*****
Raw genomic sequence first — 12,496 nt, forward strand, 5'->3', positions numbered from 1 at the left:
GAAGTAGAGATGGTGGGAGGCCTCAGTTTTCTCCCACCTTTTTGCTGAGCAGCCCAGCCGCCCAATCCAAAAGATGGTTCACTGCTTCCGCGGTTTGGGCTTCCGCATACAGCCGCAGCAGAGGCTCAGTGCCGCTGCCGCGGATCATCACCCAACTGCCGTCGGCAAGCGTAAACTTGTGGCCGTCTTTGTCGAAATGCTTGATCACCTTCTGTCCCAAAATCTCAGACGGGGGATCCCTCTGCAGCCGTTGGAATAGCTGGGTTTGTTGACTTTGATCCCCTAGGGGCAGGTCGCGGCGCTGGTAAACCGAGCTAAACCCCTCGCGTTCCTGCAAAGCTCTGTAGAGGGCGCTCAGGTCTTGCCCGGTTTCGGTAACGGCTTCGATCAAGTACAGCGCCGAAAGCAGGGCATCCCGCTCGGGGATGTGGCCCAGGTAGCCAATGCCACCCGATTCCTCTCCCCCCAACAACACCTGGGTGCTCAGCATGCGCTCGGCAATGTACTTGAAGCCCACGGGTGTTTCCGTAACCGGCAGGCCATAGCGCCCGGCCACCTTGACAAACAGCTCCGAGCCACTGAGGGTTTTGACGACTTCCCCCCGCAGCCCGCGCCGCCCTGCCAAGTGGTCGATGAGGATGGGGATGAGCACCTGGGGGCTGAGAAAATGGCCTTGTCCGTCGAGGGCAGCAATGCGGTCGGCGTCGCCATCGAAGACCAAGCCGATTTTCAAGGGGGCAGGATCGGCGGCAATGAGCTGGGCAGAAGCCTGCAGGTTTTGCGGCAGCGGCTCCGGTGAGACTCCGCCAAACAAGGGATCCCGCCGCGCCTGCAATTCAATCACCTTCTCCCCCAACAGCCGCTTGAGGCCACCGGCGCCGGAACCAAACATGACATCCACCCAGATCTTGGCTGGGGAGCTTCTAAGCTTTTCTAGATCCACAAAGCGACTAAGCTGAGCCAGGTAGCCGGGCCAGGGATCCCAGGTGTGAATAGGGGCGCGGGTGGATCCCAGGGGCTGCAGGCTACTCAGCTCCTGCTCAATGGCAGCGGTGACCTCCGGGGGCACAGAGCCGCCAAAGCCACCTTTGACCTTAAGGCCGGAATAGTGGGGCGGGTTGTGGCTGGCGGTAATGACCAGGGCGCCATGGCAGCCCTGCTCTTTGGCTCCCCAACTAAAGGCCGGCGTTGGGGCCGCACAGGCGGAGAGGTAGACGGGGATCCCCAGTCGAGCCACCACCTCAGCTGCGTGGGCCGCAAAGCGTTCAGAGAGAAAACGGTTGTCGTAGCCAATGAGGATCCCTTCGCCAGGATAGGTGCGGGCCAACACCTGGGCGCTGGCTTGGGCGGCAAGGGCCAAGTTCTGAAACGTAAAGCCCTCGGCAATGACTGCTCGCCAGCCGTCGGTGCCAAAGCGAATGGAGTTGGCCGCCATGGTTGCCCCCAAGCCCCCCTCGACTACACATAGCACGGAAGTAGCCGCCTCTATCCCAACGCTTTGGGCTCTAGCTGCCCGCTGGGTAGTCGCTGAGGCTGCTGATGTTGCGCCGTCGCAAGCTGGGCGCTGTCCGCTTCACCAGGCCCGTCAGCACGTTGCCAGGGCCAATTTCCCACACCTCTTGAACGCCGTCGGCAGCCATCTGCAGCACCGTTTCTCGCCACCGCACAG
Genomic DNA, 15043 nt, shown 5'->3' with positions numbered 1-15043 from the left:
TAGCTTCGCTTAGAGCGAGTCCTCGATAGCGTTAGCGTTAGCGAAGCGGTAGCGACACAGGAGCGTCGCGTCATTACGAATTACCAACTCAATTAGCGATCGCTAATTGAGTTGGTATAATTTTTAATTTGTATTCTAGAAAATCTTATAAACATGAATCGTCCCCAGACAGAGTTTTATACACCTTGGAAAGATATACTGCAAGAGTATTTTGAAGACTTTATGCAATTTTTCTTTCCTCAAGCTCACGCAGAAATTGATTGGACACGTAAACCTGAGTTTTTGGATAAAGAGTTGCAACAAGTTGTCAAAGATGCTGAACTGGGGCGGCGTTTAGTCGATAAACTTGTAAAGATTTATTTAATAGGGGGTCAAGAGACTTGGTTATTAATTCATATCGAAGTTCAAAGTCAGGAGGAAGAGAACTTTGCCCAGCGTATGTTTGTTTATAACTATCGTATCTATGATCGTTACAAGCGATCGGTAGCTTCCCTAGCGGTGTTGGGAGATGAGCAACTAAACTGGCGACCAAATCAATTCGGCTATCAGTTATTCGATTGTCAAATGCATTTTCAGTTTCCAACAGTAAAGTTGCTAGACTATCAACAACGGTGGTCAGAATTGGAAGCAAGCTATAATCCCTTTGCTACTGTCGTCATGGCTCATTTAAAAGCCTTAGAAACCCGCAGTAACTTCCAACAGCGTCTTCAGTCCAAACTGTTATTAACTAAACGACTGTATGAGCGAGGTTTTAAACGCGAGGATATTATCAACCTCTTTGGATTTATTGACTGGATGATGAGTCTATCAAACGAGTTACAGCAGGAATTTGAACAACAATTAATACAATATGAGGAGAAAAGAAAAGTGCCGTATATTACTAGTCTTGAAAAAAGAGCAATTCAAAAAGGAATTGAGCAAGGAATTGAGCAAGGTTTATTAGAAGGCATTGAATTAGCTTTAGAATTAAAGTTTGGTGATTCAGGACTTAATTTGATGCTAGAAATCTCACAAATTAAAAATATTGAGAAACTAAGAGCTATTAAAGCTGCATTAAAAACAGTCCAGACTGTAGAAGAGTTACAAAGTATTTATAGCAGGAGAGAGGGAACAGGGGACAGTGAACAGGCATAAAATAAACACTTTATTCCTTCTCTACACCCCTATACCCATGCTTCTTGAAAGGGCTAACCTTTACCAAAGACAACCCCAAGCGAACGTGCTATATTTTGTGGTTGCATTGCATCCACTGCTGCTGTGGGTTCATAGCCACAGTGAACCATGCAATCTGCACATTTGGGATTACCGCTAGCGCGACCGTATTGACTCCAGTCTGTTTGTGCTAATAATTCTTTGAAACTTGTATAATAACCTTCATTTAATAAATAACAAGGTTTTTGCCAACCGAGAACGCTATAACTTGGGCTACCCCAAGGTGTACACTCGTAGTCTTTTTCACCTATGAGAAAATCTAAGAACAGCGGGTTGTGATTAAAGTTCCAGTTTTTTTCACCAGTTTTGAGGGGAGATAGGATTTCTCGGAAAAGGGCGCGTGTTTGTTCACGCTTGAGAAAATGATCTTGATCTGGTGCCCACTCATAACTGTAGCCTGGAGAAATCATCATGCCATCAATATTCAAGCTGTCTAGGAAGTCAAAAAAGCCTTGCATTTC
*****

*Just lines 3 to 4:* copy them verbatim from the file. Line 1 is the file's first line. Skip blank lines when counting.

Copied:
Genomic DNA, 15043 nt, shown 5'->3' with positions numbered 1-15043 from the left:
TAGCTTCGCTTAGAGCGAGTCCTCGATAGCGTTAGCGTTAGCGAAGCGGTAGCGACACAGGAGCGTCGCGTCATTACGAATTACCAACTCAATTAGCGATCGCTAATTGAGTTGGTATAATTTTTAATTTGTATTCTAGAAAATCTTATAAACATGAATCGTCCCCAGACAGAGTTTTATACACCTTGGAAAGATATACTGCAAGAGTATTTTGAAGACTTTATGCAATTTTTCTTTCCTCAAGCTCACGCAGAAATTGATTGGACACGTAAACCTGAGTTTTTGGATAAAGAGTTGCAACAAGTTGTCAAAGATGCTGAACTGGGGCGGCGTTTAGTCGATAAACTTGTAAAGATTTATTTAATAGGGGGTCAAGAGACTTGGTTATTAATTCATATCGAAGTTCAAAGTCAGGAGGAAGAGAACTTTGCCCAGCGTATGTTTGTTTATAACTATCGTATCTATGATCGTTACAAGCGATCGGTAGCTTCCCTAGCGGTGTTGGGAGATGAGCAACTAAACTGGCGACCAAATCAATTCGGCTATCAGTTATTCGATTGTCAAATGCATTTTCAGTTTCCAACAGTAAAGTTGCTAGACTATCAACAACGGTGGTCAGAATTGGAAGCAAGCTATAATCCCTTTGCTACTGTCGTCATGGCTCATTTAAAAGCCTTAGAAACCCGCAGTAACTTCCAACAGCGTCTTCAGTCCAAACTGTTATTAACTAAACGACTGTATGAGCGAGGTTTTAAACGCGAGGATATTATCAACCTCTTTGGATTTATTGACTGGATGATGAGTCTATCAAACGAGTTACAGCAGGAATTTGAACAACAATTAATACAATATGAGGAGAAAAGAAAAGTGCCGTATATTACTAGTCTTGAAAAAAGAGCAATTCAAAAAGGAATTGAGCAAGGAATTGAGCAAGGTTTATTAGAAGGCATTGAATTAGCTTTAGAATTAAAGTTTGGTGATTCAGGACTTAATTTGATGCTAGAAATCTCACAAATTAAAAATATTGAGAAACTAAGAGCTATTAAAGCTGCATTAAAAACAGTCCAGACTGTAGAAGAGTTACAAAGTATTTATAGCAGGAGAGAGGGAACAGGGGACAGTGAACAGGCATAAAATAAACACTTTATTCCTTCTCTACACCCCTATACCCATGCTTCTTGAAAGGGCTAACCTTTACCAAAGACAACCCCAAGCGAACGTGCTATATTTTGTGGTTGCATTGCATCCACTGCTGCTGTGGGTTCATAGCCACAGTGAACCATGCAATCTGCACATTTGGGATTACCGCTAGCGCGACCGTATTGACTCCAGTCTGTTTGTGCTAATAATTCTTTGAAACTTGTATAATAACCTTCATTTAATAAATAACAAGGTTTTTGCCAACCGAGAACGCTATAACTTGGGCTACCCCAAGGTGTACACTCGTAGTCTTTTTCACCTATGAGAAAATCTAAGAACAGCGGGTTGTGATTAAAGTTCCAGTTTTTTTCACCAGTTTTGAGGGGAGATAGGATTTCTCGGAAAAGGGCGCGTGTTTGTTCACGCTTGAGAAAATGATCTTGATCTGGTGCCCACTCATAACTGTAGCCTGGAGAAATCATCATGCCATCAATATTCAAGCTGTCTAGGAAGTCAAAAAAGCCTTGCATTTC